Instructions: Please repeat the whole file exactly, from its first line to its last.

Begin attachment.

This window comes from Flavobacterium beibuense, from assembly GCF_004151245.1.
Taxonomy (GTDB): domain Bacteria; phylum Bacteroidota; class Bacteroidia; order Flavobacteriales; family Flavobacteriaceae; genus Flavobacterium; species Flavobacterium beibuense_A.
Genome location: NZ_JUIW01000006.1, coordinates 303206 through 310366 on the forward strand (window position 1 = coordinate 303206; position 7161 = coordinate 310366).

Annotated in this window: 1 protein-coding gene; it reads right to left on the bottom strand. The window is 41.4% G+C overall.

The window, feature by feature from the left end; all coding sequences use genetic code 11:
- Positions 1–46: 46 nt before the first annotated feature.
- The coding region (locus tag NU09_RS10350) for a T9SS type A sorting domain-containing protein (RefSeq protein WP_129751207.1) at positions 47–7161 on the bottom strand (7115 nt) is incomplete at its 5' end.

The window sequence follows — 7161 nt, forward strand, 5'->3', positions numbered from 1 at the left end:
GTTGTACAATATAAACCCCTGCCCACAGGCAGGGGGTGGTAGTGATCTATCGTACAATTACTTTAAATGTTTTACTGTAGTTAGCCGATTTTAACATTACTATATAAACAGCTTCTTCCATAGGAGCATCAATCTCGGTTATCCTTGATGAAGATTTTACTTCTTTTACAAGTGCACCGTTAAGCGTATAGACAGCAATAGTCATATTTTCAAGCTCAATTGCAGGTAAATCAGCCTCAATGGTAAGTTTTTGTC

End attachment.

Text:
This window comes from Flavobacterium beibuense, from assembly GCF_004151245.1.
Taxonomy (GTDB): domain Bacteria; phylum Bacteroidota; class Bacteroidia; order Flavobacteriales; family Flavobacteriaceae; genus Flavobacterium; species Flavobacterium beibuense_A.
Genome location: NZ_JUIW01000006.1, coordinates 303206 through 310366 on the forward strand (window position 1 = coordinate 303206; position 7161 = coordinate 310366).

Annotated in this window: 1 protein-coding gene; it reads right to left on the bottom strand. The window is 41.4% G+C overall.

The window, feature by feature from the left end; all coding sequences use genetic code 11:
- Positions 1–46: 46 nt before the first annotated feature.
- The coding region (locus tag NU09_RS10350) for a T9SS type A sorting domain-containing protein (RefSeq protein WP_129751207.1) at positions 47–7161 on the bottom strand (7115 nt) is incomplete at its 5' end.

The window sequence follows — 7161 nt, forward strand, 5'->3', positions numbered from 1 at the left end:
GTTGTACAATATAAACCCCTGCCCACAGGCAGGGGGTGGTAGTGATCTATCGTACAATTACTTTAAATGTTTTACTGTAGTTAGCCGATTTTAACATTACTATATAAACAGCTTCTTCCATAGGAGCATCAATCTCGGTTATCCTTGATGAAGATTTTACTTCTTTTACAAGTGCACCGTTAAGCGTATAGACAGCAATAGTCATATTTTCAAGCTCAATTGCAGGTAAATCAGCCTCAATGGTAAGTTTTTGTC